How can grep commits be based on a certain string?

If you want to find all commits where the commit message contains a given word, use

$ git log --grep=word

If you want to find all commits where “word” was added or removed in the file contents (to be more exact: where the number of occurrences of “word” changed), i.e., search the commit contents, use a so-called ‘pickaxe’ search with

$ git log -Sword

In modern Git there is also

$ git log -Gword

to look for differences whose added or removed line matches “word” (also commit contents).

A few things to note:

  • -G by default accepts a regex, while -S accepts a string, but it can be modified to accept regexes using the --pickaxe-regex.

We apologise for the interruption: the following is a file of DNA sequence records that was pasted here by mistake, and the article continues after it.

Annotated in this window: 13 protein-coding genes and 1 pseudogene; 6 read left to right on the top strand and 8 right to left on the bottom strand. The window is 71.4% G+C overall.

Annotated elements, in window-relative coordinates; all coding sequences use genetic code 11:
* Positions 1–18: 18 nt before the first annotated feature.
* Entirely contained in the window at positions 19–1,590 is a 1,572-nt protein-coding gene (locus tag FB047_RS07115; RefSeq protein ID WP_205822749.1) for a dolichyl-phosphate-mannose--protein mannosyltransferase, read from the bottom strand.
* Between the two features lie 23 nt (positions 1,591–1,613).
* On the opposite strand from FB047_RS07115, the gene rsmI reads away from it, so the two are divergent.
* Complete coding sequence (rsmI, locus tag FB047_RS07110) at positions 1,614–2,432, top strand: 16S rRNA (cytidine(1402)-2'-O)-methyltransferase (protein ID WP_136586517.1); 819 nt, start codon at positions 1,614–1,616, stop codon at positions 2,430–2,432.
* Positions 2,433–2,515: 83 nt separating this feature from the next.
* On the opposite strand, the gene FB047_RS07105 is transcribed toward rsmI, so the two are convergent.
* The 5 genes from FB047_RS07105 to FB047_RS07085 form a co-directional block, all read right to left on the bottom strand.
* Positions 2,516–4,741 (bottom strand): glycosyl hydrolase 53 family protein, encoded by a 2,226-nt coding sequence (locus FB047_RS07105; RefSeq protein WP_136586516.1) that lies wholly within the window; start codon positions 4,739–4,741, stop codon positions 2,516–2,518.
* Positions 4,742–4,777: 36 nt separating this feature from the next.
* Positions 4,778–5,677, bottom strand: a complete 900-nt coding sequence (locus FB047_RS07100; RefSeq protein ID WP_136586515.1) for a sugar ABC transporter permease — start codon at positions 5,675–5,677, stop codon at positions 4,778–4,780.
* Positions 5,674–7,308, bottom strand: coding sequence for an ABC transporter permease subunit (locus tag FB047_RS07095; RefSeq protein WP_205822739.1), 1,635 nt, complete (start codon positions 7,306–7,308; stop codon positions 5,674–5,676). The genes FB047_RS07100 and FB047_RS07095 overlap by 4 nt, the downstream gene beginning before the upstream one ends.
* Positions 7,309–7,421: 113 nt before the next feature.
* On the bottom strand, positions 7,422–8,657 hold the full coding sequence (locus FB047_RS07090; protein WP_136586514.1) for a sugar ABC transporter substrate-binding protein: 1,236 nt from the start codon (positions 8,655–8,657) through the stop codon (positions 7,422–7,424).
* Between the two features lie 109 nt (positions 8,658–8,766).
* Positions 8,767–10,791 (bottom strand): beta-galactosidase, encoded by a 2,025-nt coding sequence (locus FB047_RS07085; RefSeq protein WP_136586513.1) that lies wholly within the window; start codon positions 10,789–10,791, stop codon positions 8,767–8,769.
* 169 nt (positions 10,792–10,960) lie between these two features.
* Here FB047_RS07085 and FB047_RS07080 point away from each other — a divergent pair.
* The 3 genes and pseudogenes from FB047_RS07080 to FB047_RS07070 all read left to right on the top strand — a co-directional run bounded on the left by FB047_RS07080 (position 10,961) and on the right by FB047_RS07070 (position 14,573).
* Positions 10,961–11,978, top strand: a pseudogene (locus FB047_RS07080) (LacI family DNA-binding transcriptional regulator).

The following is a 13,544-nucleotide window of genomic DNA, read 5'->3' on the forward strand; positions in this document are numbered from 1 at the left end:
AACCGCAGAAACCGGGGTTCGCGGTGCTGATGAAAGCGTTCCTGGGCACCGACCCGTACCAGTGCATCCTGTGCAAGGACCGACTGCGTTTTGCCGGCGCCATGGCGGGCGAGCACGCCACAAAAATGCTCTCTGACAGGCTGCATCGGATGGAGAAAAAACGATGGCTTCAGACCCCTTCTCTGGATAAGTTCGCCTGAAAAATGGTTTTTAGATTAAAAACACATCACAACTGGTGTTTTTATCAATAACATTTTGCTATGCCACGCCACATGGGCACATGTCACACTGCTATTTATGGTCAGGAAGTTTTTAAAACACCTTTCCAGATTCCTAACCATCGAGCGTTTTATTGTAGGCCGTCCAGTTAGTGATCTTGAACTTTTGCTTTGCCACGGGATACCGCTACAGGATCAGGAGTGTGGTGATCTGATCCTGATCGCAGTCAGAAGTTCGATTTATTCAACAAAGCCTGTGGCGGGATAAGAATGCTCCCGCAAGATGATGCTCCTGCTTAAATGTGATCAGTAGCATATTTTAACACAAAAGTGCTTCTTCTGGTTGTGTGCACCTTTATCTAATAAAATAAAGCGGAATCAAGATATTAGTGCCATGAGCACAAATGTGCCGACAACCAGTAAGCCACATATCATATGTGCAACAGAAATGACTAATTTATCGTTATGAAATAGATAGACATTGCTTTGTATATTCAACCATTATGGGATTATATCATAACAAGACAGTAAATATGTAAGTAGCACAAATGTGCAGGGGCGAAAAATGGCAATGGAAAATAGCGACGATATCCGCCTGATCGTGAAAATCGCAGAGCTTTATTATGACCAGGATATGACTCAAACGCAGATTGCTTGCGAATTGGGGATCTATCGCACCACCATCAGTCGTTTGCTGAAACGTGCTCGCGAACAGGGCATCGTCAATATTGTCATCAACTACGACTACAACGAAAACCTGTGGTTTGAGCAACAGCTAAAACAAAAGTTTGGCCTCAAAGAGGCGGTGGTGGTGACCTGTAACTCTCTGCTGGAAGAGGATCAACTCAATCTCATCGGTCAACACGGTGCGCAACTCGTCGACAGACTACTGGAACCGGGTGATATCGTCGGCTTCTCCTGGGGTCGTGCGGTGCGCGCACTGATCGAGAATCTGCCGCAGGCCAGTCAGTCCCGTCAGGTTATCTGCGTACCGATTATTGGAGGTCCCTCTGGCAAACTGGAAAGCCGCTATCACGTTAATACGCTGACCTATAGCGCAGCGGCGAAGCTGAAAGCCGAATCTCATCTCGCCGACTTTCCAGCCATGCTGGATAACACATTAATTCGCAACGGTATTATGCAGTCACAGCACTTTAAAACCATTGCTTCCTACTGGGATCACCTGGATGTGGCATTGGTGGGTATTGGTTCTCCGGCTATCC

• -S finds commits where the number of occurrences of “word” changed, while -G finds commits where “word” appears in the diff.
  • This means that -S<regex> --pickaxe-regex and -G<regex> do not do exactly the same thing.

The git diff documentation has a nice explanation of the difference:

To illustrate the difference between -S<regex> --pickaxe-regex and -G<regex>, consider a commit with the following diff in the same file:

+    return frotz(nitfol, two->ptr, 1, 0);
-    hit = frotz(nitfol, mf2.ptr, 1, 0);

While git log -G"frotz\(nitfol" will show this commit, git log -S"frotz\(nitfol" --pickaxe-regex will not (because the number of occurrences of that string did not change).

This will show the commits containing the search terms, but if you want to see the actual changes in those commits instead you can use --patch:

$ git log -G"searchTerm" --patch

This can then be piped to grep to isolate the output just to display commit diff lines with that search term. A common use-case is to display diff lines with that search term in commits since and including a given commit – 3b5ab0f2a1 in this example – like so:

$ git log 3b5ab0f2a1^.. -G"searchTerm" --patch | grep searchTerm

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